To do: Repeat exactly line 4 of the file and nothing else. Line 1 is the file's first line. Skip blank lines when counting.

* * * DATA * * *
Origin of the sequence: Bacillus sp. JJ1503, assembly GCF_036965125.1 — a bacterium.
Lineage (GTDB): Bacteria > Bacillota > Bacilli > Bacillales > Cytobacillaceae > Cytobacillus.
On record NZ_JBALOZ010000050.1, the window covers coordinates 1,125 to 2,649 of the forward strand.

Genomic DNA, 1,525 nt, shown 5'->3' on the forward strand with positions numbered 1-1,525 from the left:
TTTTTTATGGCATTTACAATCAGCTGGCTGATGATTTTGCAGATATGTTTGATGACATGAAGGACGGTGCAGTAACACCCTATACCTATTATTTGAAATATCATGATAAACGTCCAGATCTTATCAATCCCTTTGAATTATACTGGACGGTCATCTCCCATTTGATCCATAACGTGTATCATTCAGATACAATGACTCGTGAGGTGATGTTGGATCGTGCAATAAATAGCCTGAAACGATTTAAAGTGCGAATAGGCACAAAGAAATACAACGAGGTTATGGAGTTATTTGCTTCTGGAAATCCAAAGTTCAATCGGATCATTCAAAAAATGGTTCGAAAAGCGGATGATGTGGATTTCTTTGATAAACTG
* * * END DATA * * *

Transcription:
Genomic DNA, 1,525 nt, shown 5'->3' on the forward strand with positions numbered 1-1,525 from the left: